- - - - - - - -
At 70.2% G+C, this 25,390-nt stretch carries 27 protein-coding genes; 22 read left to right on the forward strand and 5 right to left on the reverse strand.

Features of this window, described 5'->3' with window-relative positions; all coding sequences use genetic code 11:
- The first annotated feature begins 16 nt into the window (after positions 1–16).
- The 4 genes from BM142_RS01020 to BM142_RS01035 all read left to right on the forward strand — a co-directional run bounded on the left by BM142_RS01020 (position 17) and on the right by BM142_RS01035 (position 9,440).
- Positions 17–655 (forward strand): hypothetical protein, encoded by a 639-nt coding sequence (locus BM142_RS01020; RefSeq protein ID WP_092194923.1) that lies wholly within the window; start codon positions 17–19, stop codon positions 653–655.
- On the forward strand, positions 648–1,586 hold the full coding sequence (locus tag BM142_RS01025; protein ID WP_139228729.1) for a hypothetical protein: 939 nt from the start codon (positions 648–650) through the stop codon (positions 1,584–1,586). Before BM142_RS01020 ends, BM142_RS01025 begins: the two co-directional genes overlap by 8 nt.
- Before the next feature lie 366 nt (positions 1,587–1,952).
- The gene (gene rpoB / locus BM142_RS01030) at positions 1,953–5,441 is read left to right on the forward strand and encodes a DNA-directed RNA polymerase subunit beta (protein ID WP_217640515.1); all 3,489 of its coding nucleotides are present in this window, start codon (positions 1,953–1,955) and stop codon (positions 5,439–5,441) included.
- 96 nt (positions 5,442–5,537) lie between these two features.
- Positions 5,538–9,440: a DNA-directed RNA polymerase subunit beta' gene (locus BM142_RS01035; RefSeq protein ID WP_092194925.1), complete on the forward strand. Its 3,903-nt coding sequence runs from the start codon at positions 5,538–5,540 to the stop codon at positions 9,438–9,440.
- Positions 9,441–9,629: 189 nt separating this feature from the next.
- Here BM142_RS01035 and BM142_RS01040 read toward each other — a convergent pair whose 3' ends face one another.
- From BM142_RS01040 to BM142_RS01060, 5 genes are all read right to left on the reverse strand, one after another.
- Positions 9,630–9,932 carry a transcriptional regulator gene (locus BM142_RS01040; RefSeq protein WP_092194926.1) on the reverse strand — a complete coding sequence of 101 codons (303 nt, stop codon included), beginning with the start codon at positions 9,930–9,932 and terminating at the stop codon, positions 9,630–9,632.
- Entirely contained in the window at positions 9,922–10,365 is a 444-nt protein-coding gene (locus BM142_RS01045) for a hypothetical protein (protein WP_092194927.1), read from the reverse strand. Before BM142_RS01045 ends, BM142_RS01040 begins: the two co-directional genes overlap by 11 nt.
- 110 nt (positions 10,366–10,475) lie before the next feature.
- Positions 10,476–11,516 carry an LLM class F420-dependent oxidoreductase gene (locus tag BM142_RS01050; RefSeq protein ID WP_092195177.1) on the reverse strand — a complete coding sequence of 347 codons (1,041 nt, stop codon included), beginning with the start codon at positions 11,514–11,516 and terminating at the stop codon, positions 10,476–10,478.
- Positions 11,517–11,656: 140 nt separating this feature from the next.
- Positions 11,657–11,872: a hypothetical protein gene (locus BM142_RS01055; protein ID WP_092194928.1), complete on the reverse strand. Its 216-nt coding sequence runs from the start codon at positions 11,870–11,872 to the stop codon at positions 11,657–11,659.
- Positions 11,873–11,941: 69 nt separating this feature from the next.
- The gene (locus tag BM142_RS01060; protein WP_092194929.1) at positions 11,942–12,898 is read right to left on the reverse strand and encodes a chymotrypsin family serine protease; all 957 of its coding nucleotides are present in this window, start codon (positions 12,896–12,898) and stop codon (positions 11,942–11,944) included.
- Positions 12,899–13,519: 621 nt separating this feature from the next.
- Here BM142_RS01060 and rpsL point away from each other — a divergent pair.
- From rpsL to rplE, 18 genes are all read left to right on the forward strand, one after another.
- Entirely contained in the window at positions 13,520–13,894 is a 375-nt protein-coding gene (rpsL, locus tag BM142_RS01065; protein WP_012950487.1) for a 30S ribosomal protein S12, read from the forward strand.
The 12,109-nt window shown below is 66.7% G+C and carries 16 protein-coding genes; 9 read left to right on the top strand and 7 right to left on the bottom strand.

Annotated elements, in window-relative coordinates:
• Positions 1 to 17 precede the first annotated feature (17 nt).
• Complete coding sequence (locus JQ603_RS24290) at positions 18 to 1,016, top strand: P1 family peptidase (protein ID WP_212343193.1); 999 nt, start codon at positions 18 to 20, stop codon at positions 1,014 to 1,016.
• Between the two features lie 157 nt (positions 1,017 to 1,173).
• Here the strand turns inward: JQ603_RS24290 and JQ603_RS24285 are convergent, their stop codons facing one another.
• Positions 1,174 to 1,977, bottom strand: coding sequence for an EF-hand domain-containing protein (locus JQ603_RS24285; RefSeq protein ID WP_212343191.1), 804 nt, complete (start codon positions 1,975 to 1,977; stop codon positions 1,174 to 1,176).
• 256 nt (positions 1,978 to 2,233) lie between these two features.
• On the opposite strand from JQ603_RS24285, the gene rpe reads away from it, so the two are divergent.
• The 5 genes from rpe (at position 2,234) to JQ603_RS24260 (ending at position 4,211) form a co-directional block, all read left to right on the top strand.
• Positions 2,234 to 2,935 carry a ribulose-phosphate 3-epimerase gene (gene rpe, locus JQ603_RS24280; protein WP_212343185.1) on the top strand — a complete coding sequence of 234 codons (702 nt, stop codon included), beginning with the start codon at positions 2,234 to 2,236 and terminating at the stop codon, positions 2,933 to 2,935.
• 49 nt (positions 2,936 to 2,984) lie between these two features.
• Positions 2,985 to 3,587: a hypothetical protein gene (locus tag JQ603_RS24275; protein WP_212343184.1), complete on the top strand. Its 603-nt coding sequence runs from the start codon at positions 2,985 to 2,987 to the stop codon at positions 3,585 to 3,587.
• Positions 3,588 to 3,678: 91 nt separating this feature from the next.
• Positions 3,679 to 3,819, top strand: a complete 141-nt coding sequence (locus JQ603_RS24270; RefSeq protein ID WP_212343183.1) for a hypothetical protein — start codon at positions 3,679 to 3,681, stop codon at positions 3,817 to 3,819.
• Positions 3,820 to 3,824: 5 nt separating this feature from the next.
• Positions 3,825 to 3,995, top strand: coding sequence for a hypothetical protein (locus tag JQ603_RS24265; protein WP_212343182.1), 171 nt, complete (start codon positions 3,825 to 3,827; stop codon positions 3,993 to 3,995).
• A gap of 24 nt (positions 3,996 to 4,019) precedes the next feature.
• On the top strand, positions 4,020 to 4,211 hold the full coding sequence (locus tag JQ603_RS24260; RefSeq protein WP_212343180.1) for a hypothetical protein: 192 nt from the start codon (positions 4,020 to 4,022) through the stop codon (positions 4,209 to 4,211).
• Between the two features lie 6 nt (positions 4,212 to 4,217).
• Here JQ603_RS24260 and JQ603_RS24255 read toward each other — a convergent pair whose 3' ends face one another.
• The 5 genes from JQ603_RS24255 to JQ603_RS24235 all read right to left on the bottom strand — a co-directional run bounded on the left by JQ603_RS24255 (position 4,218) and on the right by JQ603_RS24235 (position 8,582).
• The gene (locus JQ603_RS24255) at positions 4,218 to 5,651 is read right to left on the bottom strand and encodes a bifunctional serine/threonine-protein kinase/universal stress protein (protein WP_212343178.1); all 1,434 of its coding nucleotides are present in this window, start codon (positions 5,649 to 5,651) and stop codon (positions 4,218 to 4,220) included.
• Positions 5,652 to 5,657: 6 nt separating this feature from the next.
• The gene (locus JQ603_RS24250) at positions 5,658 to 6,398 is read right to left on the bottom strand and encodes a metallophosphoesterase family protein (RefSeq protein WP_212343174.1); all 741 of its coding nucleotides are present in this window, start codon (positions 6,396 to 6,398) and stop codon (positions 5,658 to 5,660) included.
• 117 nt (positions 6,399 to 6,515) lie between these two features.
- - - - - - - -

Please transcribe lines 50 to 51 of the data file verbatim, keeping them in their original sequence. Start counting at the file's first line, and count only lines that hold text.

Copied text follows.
• The gene (locus JQ603_RS24250) at positions 5,658 to 6,398 is read right to left on the bottom strand and encodes a metallophosphoesterase family protein (RefSeq protein WP_212343174.1); all 741 of its coding nucleotides are present in this window, start codon (positions 6,396 to 6,398) and stop codon (positions 5,658 to 5,660) included.
• 117 nt (positions 6,399 to 6,515) lie between these two features.